Rachel Zellars // Black Subjectivity and the Origins of American Gynecology – AAIHS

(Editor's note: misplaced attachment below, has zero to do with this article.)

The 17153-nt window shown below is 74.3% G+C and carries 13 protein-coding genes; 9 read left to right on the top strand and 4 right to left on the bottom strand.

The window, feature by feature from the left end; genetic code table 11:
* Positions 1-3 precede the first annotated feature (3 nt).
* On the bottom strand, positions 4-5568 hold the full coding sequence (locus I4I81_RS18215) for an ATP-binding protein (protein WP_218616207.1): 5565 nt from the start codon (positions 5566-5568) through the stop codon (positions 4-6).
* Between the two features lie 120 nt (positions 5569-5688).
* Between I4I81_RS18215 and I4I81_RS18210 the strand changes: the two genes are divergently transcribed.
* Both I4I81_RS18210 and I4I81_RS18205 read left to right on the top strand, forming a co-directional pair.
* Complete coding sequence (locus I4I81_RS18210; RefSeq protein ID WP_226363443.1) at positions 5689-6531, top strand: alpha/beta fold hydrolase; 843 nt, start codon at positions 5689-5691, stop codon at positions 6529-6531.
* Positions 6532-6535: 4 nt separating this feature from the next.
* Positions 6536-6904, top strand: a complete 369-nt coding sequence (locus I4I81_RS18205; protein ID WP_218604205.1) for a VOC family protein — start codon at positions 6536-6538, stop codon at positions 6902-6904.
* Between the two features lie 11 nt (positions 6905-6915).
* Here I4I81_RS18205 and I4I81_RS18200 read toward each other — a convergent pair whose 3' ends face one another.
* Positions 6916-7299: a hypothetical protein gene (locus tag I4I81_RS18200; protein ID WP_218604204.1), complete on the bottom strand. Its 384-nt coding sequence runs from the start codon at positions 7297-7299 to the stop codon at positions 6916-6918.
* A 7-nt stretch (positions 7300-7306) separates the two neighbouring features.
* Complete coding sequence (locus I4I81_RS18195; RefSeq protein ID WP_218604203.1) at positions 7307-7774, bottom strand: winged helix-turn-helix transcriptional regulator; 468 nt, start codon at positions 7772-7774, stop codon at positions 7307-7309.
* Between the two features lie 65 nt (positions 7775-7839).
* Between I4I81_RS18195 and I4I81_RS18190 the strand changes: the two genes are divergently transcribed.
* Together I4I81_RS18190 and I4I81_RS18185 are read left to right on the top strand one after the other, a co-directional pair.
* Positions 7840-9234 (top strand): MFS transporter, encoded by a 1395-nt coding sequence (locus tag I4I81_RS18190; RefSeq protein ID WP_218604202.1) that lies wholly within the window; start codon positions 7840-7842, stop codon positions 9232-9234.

Black Subjectivity and the Origins of American Gynecology – AAIHS: With her concise scholarly monograph on the history of American gynecology and the exploitation of enslaved Black and Irish women’s bodies in the early to mid-nineteenth century, Owens centers medical case narratives, patient histories and procedures transcribed in medical journals, judicial cases from appellate courts, physician’s daybooks, as well as formerly enslaved women’s narratives to better encapsulate the ways that Black and Irish women experienced professional medical care and racism before the American Civil War. These primary sources, Owens writes, are “just as important as plantation records, ledgers, and interviews in what they reveal about doctors’ objectifying attitudes towards slaves and poor immigrants” (8). Of her five chapters, four revolve around enslaved Black women. She relies on “scant” archives of medical journals, textbooks, and hospital records to piece together a comparative history of Irish women’s racialized medical experiences in the mid-nineteenth century in her fourth chapter. Medical Bondage joins a growing body of work committed to centering Black subjectivity; expanding an understanding of the social construction of gender and Black femininity beginning in enslavement; and revisiting slavery’s capitalism.

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